Help For Gambling Problems


Gambling is the act of placing a bet on an event that has a chance of happening, where the outcome will have a positive or negative financial impact. While it can be a great way to have some fun, it is important to remember that gambling is not a legitimate source of income and is not something to be undertaken lightly. Those who have a problem with gambling can experience a range of negative effects, including family breakdowns, mental health issues and substance misuse. If you are concerned about someone’s gambling, there are steps you can take to help them break the habit.

If you have a problem with gambling, it can be hard to open up and talk about it, especially if you are worried that you will be judged by others. However, speaking about your concerns with someone you trust (like a therapist or support group) can help you to feel supported and understood. It can also help you to understand why you are struggling and work out a plan for change.

A key part of overcoming any addiction is breaking the triggers that lead to harmful behaviours. This means identifying what makes you want to gamble, and finding ways to avoid these situations. For example, if driving past a casino after work sparks thoughts of betting, try taking another route home. Alternatively, if watching sports games makes you think of betting on them, consider switching to another channel. You might also like to consider cutting up your credit cards, putting someone else in charge of your finances or closing online gambling accounts.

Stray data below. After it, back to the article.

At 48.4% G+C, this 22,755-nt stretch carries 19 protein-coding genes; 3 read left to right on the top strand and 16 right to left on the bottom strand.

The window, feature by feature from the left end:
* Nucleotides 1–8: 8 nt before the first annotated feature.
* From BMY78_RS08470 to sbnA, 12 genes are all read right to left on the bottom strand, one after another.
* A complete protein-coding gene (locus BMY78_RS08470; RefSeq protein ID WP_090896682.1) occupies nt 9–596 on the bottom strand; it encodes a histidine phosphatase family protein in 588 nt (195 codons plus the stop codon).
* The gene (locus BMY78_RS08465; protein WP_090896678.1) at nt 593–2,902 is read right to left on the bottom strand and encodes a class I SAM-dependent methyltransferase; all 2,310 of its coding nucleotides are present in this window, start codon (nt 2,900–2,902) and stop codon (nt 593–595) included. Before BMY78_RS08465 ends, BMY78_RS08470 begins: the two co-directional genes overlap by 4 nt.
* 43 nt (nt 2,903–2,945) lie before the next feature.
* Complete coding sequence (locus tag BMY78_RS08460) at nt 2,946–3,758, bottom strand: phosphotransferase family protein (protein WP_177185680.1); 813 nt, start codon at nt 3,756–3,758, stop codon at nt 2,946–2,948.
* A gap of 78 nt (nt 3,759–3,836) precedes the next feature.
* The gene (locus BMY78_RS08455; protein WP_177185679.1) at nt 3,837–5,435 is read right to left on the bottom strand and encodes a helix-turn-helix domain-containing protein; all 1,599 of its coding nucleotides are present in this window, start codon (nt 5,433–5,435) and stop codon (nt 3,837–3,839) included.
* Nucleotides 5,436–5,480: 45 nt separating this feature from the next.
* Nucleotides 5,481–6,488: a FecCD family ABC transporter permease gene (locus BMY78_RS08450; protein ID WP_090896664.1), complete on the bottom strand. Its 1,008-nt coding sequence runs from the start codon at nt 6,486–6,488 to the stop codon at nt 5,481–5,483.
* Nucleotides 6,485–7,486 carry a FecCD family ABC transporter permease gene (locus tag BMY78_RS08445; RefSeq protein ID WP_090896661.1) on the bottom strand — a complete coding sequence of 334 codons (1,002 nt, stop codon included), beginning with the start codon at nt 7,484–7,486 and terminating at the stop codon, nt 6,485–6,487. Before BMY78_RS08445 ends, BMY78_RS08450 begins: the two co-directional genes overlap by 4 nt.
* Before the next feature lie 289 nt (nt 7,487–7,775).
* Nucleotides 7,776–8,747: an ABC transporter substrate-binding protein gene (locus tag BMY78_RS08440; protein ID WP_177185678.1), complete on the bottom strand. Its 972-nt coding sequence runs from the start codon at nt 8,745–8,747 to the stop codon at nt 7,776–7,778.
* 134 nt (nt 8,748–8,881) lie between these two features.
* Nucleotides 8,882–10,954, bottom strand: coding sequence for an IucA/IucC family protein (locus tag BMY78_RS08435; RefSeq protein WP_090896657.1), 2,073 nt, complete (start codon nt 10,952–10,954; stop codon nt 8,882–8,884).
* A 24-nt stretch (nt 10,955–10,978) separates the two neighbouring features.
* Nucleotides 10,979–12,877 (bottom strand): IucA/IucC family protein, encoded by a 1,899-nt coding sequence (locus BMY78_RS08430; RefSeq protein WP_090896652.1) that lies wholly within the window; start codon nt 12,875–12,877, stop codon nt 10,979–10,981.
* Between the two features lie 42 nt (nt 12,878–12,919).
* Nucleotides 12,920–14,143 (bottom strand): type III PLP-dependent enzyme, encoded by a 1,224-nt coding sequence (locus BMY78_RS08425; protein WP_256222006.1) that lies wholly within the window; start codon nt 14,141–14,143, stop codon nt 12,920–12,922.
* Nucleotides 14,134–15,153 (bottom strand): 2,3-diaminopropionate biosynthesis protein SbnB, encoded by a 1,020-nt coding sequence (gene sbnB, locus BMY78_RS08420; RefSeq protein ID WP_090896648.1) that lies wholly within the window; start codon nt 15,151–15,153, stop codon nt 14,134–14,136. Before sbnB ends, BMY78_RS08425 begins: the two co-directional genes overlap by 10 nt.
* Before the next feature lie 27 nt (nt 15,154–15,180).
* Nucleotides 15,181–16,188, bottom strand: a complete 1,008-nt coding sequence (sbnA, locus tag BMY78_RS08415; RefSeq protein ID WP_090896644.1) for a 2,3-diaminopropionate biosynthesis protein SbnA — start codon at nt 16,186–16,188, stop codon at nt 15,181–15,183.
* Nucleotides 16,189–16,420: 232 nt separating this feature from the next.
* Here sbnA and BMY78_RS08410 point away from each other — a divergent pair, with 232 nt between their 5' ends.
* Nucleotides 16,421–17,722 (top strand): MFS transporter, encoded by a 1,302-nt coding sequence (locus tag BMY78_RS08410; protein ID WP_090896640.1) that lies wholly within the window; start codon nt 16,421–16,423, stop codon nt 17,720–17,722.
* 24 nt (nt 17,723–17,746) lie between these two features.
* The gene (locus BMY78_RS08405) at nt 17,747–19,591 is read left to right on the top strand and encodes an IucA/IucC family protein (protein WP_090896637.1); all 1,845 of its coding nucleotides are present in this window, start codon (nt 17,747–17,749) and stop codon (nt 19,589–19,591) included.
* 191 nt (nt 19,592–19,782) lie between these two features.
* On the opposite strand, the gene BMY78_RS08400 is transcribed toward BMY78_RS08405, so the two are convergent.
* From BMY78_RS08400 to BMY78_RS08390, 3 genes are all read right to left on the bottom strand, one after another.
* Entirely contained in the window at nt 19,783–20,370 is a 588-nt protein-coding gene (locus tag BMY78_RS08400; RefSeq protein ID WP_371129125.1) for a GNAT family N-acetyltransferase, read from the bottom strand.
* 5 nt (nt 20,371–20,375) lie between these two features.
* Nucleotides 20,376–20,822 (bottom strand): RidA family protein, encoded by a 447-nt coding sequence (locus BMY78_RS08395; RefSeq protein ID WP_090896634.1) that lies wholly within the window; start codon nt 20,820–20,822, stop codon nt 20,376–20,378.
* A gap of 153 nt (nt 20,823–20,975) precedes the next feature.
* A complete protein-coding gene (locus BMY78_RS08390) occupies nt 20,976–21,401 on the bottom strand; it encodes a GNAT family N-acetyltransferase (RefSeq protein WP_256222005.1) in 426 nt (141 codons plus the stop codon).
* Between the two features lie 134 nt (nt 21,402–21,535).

It’s also important to recognise that gambling can be used as a coping mechanism for unpleasant emotions. Often people gamble as a way to relieve boredom or loneliness, after a difficult day at work or following an argument with their spouse. Trying to find healthier ways of relieving these feelings (such as exercising, spending time with friends who don’t gamble or practicing relaxation techniques) can help you to stop gambling.

You may be able to find some help and support by talking to a GP or other healthcare professional, who can refer you to a specialist treatment service. A wide range of treatments are available, from short-term counselling and therapy groups to residential rehabilitation. The most important thing is that you get the help you need, and as soon as possible.

If you have a gambling problem, it is important to seek help as early as possible. A therapist or counsellor can help you to identify the underlying issues that are contributing to your gambling problems and teach you techniques to help you overcome them. If you are worried about a loved one’s gambling, you can find practical advice and support services here.